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Ostensibly, the suitX MAX looks like something out of a futuristic science-fiction film -- a powerful mechanic suit that increases one's strength and agility. In reality, the suitX MAX isn't far off from that imagining, although the tool's purpose is somewhat more pragmatic in scope.

Versatile, low-cost bionics can reduce muscle strain and prevent injuries across multiple industries.

EMERYVILLE, Calif. (KGO) --
Powered exoskeletons promise to help people who've lost their mobility walk again.

Based on UC Berkeley engineering research, MAX (Modular Agile Exoskeleton) combines back, shoulder and leg components to form the only passive industrial exoskeleton currently available

Ergonomic design for office workers has been around for decades. These exoskeletal devices aim to bring the idea to industrial workers.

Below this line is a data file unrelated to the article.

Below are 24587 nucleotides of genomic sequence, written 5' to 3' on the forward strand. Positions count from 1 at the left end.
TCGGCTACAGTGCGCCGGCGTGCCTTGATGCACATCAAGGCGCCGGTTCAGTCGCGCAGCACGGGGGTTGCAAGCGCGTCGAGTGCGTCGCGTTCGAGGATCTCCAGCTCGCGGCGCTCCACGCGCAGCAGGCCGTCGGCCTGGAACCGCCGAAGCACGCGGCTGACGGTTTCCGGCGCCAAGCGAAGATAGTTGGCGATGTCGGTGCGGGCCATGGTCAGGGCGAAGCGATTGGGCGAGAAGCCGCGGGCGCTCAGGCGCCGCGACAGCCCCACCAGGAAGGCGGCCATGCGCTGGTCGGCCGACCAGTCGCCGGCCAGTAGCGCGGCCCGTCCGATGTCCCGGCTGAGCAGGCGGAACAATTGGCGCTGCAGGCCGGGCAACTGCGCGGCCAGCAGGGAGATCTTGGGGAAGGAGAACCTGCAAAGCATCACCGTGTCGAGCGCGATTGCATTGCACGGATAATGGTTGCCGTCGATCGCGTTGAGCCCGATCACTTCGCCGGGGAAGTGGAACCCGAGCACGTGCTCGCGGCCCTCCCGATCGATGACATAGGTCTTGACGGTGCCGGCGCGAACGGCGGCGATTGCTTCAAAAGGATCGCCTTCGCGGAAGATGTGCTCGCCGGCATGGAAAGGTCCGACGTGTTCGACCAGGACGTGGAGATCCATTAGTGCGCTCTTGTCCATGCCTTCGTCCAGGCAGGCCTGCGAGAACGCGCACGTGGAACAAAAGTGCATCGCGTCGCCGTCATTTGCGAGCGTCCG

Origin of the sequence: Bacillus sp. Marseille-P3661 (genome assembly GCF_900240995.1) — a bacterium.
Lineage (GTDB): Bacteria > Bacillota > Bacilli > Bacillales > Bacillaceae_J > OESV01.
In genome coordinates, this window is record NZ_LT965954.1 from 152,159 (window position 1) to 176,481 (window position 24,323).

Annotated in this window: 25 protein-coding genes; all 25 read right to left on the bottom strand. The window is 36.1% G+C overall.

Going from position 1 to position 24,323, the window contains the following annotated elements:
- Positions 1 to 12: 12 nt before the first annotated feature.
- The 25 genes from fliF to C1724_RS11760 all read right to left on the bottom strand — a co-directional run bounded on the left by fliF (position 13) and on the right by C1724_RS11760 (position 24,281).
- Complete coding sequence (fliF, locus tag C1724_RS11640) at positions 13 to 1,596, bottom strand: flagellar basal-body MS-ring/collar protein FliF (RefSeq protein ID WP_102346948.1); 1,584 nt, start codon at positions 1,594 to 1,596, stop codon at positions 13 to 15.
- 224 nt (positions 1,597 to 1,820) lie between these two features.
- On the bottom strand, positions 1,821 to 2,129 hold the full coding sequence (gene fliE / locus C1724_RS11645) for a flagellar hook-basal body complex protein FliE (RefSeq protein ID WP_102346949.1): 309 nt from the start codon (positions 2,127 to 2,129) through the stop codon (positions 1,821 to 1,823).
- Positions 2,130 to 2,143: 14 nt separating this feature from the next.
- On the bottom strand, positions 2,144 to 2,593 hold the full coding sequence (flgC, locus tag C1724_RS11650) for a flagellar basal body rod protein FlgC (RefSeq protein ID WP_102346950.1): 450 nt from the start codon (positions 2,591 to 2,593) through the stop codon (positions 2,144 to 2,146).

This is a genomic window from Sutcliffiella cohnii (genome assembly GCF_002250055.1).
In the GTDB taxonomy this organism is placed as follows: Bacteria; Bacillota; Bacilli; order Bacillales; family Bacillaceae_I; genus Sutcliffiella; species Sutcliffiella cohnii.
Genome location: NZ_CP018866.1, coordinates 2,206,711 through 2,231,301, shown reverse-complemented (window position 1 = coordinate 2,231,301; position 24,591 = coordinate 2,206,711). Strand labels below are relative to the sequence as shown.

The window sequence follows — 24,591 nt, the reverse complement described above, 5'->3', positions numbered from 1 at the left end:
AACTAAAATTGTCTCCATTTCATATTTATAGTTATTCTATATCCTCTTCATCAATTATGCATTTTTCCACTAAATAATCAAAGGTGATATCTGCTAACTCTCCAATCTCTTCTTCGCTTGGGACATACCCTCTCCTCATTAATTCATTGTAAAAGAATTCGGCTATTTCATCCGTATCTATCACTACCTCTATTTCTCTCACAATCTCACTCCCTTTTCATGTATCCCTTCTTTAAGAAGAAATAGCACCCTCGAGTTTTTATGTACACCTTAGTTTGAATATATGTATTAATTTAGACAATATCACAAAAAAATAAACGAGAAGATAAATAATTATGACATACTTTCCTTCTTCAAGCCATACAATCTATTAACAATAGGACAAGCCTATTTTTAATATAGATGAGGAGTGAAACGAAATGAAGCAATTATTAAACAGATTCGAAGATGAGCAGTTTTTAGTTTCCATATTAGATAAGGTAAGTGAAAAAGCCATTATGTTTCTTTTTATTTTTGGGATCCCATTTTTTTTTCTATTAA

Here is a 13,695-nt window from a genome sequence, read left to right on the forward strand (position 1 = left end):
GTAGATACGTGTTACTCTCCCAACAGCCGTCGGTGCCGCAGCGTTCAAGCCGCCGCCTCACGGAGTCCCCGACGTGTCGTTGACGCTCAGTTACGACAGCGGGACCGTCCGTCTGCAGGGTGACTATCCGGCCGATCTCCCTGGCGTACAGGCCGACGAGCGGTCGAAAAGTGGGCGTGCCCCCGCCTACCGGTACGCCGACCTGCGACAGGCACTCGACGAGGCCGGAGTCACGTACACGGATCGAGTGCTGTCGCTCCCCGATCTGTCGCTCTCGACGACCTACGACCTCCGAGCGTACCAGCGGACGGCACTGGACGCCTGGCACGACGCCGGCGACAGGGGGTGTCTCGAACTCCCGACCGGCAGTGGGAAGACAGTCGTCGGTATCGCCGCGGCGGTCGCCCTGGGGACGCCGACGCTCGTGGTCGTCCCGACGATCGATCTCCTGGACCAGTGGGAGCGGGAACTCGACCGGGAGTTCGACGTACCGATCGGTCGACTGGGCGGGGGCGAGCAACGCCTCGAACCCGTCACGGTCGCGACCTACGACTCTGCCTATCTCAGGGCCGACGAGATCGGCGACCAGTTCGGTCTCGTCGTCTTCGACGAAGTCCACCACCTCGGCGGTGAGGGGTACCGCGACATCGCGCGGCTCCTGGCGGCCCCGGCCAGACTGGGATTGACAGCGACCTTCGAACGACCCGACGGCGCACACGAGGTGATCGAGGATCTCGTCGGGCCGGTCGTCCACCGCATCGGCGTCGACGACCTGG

“Heavy lifting” will become an anachronism if one robotics company has its way.

Robotics startup suitX is turning human laborers into bionic workers with a new modular, full-body exoskeleton that will help reduce the number of on-the-job injuries.

Ever wanted strap yourself into a robot exoskeleton and gain extraordinary powers? The SuitX MAX, a three-part exoskeleton launched Wednesday, promises to do just that.

suitX's Modular Agile eXoskeleton (MAX) is made up of three exoskeletons called backX, shoulderX, and legX that can be worn independently or in any combination depending on the need.

suitX, a robotics company out of University of California, Berkeley's Human Engineering Lab, launched an exoskeleton that can help people walk again earlier this year.